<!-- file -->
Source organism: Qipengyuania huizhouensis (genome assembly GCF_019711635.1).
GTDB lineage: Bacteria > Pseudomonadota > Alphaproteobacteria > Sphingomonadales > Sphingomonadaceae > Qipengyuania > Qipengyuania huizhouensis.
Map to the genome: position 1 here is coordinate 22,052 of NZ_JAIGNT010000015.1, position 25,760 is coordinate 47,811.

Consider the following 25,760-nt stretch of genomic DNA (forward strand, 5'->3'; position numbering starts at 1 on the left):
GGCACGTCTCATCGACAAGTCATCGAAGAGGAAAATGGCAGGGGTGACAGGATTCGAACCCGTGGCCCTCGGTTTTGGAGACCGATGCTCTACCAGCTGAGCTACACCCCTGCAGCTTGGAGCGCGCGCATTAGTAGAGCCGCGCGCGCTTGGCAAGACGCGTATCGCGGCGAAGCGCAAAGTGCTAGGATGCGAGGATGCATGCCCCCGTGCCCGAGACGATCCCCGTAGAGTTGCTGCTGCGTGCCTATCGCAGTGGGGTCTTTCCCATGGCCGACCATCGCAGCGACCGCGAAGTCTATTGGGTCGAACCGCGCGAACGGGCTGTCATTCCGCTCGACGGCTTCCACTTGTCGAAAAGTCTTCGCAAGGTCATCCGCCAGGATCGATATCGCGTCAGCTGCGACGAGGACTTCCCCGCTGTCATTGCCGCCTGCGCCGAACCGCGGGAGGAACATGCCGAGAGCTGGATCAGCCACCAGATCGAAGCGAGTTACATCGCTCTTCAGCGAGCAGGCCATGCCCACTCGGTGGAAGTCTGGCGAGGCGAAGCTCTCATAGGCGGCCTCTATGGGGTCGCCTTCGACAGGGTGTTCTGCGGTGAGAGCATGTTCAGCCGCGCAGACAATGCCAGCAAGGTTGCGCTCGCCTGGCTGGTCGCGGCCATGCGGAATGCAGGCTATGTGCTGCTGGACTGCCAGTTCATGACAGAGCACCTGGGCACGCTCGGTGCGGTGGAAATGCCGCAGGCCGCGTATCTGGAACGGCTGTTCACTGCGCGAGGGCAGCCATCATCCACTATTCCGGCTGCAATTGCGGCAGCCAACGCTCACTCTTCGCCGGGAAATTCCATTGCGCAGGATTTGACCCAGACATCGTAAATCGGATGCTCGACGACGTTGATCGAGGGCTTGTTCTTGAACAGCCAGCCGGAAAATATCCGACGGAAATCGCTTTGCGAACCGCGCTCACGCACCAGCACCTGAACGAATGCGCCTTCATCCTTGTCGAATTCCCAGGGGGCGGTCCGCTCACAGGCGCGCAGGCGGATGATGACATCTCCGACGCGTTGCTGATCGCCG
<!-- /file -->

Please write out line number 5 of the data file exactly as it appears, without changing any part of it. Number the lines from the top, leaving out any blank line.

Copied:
GGCACGTCTCATCGACAAGTCATCGAAGAGGAAAATGGCAGGGGTGACAGGATTCGAACCCGTGGCCCTCGGTTTTGGAGACCGATGCTCTACCAGCTGAGCTACACCCCTGCAGCTTGGAGCGCGCGCATTAGTAGAGCCGCGCGCGCTTGGCAAGACGCGTATCGCGGCGAAGCGCAAAGTGCTAGGATGCGAGGATGCATGCCCCCGTGCCCGAGACGATCCCCGTAGAGTTGCTGCTGCGTGCCTATCGCAGTGGGGTCTTTCCCATGGCCGACCATCGCAGCGACCGCGAAGTCTATTGGGTCGAACCGCGCGAACGGGCTGTCATTCCGCTCGACGGCTTCCACTTGTCGAAAAGTCTTCGCAAGGTCATCCGCCAGGATCGATATCGCGTCAGCTGCGACGAGGACTTCCCCGCTGTCATTGCCGCCTGCGCCGAACCGCGGGAGGAACATGCCGAGAGCTGGATCAGCCACCAGATCGAAGCGAGTTACATCGCTCTTCAGCGAGCAGGCCATGCCCACTCGGTGGAAGTCTGGCGAGGCGAAGCTCTCATAGGCGGCCTCTATGGGGTCGCCTTCGACAGGGTGTTCTGCGGTGAGAGCATGTTCAGCCGCGCAGACAATGCCAGCAAGGTTGCGCTCGCCTGGCTGGTCGCGGCCATGCGGAATGCAGGCTATGTGCTGCTGGACTGCCAGTTCATGACAGAGCACCTGGGCACGCTCGGTGCGGTGGAAATGCCGCAGGCCGCGTATCTGGAACGGCTGTTCACTGCGCGAGGGCAGCCATCATCCACTATTCCGGCTGCAATTGCGGCAGCCAACGCTCACTCTTCGCCGGGAAATTCCATTGCGCAGGATTTGACCCAGACATCGTAAATCGGATGCTCGACGACGTTGATCGAGGGCTTGTTCTTGAACAGCCAGCCGGAAAATATCCGACGGAAATCGCTTTGCGAACCGCGCTCACGCACCAGCACCTGAACGAATGCGCCTTCATCCTTGTCGAATTCCCAGGGGGCGGTCCGCTCACAGGCGCGCAGGCGGATGATGACATCTCCGACGCGTTGCTGATCGCCG